LOUISVILLE, KY (WAVE) - A sixth person has died and the first lawsuits are filed in the deadly stage collapse at the Indiana State Fair. WAVE 3 News spoke with two Kentuckiana women who were at Saturday's concert and were hurt in the collapse.
Cheryl Markey and Cheryl Ruckriegel were very close to the stage. Both were hurt and have some medical bills after being taken to the hospital, but right now they are just thankful to be telling their story.
"We were beyond excited to see the concert," said Markey of Shepherdsville.
Markey and her partner Ruckriegel love going to Sugarland concerts, but the Indiana State Fair show was supposed to be special. The pair had tickets to meet and greet the band before the show. For Markey and Ruckriegel, it was an emotional and astounding night, but not in a way they ever imagined.
They were stage right and were close to the platform when they saw a dark sky and lightning.
"Some guy came on the stage about 8:40 and told us you know, there's bad weather," Ruckriegel said.
According to the women, the high wind stage collapse that followed seemed to be in slow motion.
"The stage just started swaying," said Ruckriegel, who recalled it was like a movie.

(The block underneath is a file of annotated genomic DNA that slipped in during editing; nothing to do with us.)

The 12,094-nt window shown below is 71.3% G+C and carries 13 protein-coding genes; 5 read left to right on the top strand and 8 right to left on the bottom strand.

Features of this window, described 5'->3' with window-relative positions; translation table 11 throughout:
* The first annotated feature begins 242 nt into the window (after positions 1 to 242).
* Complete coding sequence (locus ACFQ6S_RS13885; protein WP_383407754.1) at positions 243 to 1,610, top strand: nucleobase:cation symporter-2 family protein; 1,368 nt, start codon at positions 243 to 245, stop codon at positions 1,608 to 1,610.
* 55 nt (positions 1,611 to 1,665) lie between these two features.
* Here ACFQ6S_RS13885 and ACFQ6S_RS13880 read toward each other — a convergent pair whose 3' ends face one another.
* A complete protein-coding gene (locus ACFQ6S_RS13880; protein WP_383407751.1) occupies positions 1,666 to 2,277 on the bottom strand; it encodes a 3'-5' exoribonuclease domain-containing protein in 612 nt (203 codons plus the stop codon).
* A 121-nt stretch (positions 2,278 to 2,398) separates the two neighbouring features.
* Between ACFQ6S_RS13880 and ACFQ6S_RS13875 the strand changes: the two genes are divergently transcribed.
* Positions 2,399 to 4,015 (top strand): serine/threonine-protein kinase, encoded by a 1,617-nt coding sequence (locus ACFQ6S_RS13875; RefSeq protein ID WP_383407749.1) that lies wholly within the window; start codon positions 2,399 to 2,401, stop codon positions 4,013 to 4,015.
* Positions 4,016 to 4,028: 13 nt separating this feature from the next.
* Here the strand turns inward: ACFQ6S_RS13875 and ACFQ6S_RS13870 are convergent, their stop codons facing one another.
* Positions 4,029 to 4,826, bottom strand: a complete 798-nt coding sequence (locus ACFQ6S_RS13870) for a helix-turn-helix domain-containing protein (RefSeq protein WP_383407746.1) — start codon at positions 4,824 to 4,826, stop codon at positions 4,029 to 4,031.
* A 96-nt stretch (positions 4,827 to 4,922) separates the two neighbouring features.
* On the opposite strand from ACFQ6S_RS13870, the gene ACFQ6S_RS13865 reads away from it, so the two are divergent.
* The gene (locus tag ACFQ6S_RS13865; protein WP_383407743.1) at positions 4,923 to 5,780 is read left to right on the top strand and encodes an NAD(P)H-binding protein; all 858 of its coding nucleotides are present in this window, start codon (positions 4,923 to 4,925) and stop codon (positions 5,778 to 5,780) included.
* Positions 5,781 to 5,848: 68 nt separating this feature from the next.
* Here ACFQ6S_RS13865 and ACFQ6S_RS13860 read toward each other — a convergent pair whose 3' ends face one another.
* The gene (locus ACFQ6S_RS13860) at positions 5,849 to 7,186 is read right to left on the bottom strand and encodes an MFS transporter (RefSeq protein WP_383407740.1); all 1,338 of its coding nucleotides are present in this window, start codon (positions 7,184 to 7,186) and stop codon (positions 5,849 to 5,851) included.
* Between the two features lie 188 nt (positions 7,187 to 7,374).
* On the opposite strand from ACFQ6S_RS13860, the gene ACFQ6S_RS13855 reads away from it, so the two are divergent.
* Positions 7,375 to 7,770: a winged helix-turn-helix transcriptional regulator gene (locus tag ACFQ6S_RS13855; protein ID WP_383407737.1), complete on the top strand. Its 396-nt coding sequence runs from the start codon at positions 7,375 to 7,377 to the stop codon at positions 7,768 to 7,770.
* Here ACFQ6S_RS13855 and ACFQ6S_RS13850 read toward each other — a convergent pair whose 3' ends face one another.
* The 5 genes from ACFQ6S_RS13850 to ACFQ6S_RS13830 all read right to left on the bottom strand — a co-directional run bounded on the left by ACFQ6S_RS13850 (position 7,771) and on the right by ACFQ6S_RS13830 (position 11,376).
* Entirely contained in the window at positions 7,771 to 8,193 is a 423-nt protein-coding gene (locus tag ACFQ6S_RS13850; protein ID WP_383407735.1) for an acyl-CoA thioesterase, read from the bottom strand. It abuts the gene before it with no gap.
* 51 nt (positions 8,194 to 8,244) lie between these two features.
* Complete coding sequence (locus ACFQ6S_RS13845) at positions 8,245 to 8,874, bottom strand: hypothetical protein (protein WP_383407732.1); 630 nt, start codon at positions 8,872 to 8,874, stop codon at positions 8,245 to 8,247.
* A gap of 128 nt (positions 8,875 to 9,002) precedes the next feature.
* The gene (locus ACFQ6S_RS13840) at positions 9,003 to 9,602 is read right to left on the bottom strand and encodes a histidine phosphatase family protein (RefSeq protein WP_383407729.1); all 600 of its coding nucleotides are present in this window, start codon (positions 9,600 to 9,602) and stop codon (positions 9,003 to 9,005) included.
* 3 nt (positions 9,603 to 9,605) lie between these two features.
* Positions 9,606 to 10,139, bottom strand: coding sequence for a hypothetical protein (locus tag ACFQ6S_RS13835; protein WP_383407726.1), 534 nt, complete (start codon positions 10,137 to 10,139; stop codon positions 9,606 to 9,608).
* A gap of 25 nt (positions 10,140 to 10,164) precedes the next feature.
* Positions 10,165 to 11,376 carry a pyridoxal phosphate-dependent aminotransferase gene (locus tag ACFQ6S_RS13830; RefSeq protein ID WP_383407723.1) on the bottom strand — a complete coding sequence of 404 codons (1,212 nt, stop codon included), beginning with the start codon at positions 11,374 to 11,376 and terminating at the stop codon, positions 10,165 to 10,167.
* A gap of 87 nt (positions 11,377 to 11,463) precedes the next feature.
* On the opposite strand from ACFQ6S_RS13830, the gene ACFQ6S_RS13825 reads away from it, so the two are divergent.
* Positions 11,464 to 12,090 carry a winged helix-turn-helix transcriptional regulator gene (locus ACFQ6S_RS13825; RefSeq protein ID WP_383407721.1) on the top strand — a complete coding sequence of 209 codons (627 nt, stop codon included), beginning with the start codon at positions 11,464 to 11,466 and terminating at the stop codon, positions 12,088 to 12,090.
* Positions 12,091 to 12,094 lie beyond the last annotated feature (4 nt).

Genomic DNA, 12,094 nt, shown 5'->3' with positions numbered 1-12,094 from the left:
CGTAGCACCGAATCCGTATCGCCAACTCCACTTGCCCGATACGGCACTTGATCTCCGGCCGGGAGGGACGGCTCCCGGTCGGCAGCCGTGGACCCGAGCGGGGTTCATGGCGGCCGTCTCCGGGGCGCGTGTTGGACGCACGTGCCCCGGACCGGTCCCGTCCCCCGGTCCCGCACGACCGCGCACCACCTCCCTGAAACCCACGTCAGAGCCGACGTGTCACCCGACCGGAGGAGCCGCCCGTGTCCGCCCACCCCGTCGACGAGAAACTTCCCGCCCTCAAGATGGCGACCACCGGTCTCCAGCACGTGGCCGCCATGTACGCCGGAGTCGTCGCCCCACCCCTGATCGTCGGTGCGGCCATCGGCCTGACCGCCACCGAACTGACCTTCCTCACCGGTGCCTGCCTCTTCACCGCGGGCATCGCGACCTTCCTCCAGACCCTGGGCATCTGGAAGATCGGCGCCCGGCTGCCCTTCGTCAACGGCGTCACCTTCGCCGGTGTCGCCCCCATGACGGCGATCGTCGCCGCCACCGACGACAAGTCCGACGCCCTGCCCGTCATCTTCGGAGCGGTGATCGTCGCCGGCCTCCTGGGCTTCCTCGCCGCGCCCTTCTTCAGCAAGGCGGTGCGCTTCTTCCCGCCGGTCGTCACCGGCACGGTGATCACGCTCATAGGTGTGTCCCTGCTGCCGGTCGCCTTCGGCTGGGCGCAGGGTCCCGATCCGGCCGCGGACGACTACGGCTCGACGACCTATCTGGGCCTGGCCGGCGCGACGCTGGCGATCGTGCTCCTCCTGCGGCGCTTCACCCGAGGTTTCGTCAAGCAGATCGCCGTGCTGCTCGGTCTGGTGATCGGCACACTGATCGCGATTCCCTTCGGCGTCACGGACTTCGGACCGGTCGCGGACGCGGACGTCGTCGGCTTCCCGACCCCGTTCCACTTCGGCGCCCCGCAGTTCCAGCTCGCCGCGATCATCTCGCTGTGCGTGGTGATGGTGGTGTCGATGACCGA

"I remember hearing, 'Oh God no!' and freezing for a moment and still not knowing what's going on and then it was like utter chaos," said Markey. "I do not know how we made it out."
Ruckriegel was on the ground with a man on her legs. Markey was getting trampled by the crowd.
"I saw a lady trapped underneath from the waist down and she wasn't moving, so I don't know whether she was dead or alive," said Markey, "and you're just like where are you, let's go."
Markey was taken to the hospital with 3-year-old Maggie Mullin, the girl whose arm was crushed in the collapse and was rescued by other heroic concert goers.
"The mom didn't know where her daughter was," Markey said.
Walking away with cuts, bruises and a sprained ankle for Markey, the pair are still trying to wrap their head around how they weren't killed.
Even though the first lawsuit has been filed, the duo wouldn't mind getting some medical bills paid for. However they believe what happened was an act of God.
"We still have our lives and to us," said Markey, "That's more important than the money."
Because the women had tickets to meet and greet the band before the show, they were delayed to the first row. Now they believe those special fan club tickets probably saved their lives.